Researchers investigating eating disorders often study chemical and neurological functions in the brain to discover clues to overeating. Understanding non-homeostatic eating— or eating that is driven more by palatability, habit and food cues— and how it works in the brain may help neuroscientists determine how to control cravings, maintain healthier weights and promote healthier lifestyles.
Scientists at the University of Missouri recently discovered the chemical circuits and mechanisms in the brain that separate food consumption from cravings. Knowing more about these mechanisms could help researchers develop drugs that reduce overeating.
Kyle Parker, a former grad student and investigator in the MU Bond Life Sciences Center, said:
“Non-homeostatic eating can be thought of as eating dessert after you’ve eaten an entire meal. I may know that I’m not hungry, but this dessert is delicious so I’m going to eat it anyway. We’re looking at what neural circuitry is involved in driving that behavior.”
Appetitive and Consummatory Phases
Matthew J. Will, an associate professor of psychological sciences in the MU College of Arts and Science, a research investigator in the Bond Life Sciences Center and Parker’s adviser, says for behavior scientists, eating is described as a two-step process called the appetitive and consummatory phases.
“I think of the neon sign for a donut shop—the logo and the aroma of warm glazed donuts are the environmental cues that kick start the craving, or appetitive, phase,” Will said. “The consummatory phase is after you have that donut in hand and eat it.”
Parker studied the behavior patterns of laboratory rats by activating the brain’s pleasure center, a hotspot in the brain that processes and reinforces messages related to reward and pleasure. He then fed the rats a cookie dough-like diet to exaggerate their feeding behaviors and found that the rats ate twice as much as usual.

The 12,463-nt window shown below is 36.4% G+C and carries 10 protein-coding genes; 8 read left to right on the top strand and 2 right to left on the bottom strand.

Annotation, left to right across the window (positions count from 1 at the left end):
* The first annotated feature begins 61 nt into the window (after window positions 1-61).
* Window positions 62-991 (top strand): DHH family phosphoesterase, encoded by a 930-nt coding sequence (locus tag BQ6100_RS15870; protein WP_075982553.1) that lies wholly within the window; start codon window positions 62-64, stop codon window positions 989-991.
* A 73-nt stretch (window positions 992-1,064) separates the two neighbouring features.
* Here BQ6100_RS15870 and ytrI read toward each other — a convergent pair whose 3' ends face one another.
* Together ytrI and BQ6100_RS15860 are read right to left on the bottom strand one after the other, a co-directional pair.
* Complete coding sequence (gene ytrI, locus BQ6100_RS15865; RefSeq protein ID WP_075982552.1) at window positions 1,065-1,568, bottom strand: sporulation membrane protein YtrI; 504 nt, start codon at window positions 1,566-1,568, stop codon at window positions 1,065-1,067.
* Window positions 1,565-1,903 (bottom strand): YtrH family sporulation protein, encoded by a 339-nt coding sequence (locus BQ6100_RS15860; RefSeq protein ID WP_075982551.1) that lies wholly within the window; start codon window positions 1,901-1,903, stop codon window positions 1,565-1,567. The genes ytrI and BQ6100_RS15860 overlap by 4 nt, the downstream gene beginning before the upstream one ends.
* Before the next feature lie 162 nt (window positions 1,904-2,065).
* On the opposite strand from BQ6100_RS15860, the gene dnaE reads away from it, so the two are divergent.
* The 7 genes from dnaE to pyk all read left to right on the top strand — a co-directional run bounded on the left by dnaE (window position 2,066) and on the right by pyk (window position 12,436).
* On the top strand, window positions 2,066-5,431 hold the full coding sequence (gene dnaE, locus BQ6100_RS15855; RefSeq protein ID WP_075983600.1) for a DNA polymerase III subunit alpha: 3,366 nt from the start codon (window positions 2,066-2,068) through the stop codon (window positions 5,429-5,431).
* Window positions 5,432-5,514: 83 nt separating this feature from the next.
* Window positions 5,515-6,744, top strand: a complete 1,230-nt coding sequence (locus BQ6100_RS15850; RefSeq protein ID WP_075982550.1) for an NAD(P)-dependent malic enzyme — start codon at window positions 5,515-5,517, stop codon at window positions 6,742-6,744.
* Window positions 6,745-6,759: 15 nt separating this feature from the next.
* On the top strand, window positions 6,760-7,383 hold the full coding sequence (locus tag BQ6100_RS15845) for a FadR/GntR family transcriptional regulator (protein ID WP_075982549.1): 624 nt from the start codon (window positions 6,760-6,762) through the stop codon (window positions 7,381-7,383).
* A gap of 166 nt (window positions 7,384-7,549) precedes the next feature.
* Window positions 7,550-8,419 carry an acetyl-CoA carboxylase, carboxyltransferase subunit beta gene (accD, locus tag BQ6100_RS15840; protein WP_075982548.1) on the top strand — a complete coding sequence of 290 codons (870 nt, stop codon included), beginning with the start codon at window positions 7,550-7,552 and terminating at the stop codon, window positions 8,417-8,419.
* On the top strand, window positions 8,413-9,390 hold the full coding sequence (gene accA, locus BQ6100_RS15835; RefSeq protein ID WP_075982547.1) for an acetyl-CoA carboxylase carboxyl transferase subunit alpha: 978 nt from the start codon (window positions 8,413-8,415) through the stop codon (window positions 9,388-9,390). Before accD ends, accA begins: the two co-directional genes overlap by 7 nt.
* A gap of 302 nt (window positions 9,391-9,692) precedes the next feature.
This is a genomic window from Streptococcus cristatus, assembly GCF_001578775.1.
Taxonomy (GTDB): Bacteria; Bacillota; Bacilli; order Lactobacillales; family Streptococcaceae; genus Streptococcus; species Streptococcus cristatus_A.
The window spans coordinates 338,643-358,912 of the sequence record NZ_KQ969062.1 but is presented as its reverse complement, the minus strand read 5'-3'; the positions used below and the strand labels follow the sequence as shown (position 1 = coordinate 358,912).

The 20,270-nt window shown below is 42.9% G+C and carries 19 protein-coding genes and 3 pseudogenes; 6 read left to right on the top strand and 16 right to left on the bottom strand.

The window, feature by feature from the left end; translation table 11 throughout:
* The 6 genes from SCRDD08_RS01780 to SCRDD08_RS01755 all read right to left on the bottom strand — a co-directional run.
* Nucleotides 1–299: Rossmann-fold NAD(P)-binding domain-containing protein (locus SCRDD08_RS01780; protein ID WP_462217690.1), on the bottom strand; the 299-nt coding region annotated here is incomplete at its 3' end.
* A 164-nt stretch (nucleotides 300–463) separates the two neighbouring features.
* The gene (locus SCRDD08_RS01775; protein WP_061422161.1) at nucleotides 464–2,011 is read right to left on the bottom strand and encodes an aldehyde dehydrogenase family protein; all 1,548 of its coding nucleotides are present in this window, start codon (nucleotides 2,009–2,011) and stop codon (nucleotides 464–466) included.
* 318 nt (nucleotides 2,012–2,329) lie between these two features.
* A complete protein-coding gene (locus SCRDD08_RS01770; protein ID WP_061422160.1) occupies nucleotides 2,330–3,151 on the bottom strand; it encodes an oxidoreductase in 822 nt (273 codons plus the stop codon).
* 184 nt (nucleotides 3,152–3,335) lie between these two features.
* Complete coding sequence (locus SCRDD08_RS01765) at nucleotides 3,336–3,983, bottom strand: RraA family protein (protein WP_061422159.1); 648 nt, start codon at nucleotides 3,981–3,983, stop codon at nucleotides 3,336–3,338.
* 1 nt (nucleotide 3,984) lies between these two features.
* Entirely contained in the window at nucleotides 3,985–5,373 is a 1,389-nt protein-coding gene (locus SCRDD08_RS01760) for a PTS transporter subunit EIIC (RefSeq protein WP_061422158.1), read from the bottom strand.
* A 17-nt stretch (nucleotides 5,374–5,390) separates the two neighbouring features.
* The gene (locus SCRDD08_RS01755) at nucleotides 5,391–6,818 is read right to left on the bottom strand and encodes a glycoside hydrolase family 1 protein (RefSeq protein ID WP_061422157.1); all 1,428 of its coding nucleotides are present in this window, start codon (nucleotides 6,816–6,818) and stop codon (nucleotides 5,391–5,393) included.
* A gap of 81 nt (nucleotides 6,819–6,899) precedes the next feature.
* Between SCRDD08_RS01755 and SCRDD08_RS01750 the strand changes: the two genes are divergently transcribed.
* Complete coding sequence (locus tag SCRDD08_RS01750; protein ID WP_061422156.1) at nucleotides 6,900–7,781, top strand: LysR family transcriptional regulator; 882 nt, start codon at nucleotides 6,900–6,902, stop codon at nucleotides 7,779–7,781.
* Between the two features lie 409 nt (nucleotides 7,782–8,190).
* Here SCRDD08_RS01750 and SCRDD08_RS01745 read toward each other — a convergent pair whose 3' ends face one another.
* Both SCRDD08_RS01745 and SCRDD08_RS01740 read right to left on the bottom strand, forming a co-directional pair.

When he simultaneously inactivated another part of the brain called the basolateral amygdala, the rats stopped binge eating. They kept returning to their food baskets in search of more, but only consumed a normal amount.
“It seemed as if the rats still craved the dough,” Will said. “They kept going back for food but simply didn’t eat. We found that we had interrupted the part of the brain that’s specific to feeding—the circuit attached to actual eating—but not the craving. In essence, we left that craving intact.”
To find out what was happening in the brain during cravings, Parker set up a spin-off experiment.
Like before, he switched on the region of the brain associated with reward and pleasure and inactivated the basolateral amygdala in one group of rats but not the other. This time, however, he limited the amount of the high fat diet the rats had access to so that both groups ate the same amount.
Outwardly, both groups of rats displayed the same feeding behaviors. They ate a portion of food, but kept going back and forth to their food baskets.
The team also found that the state of the basolateral amygdala had no effect on dopamine signaling levels. However, in a region of the brain called the hypothalamus, Parker saw elevated levels of orexin-A, a molecule associated with appetite, only in rats with activated basolateral amygdala.
“We showed that what could be blocking the consumption behavior is this block of the orexin behavior,” Parker said. “The results reinforced the idea that dopamine is involved in the approach—or the craving phase—and orexin-A in the consumption,” Will said.
The team believes that these findings could lead to a better understanding of the different aspects of overeating and drug addiction. By revealing the independent circuitry of craving vs. the actual consumption or drug taking, this could lead to potential drug treatments that are more specific and have less unwanted side effects.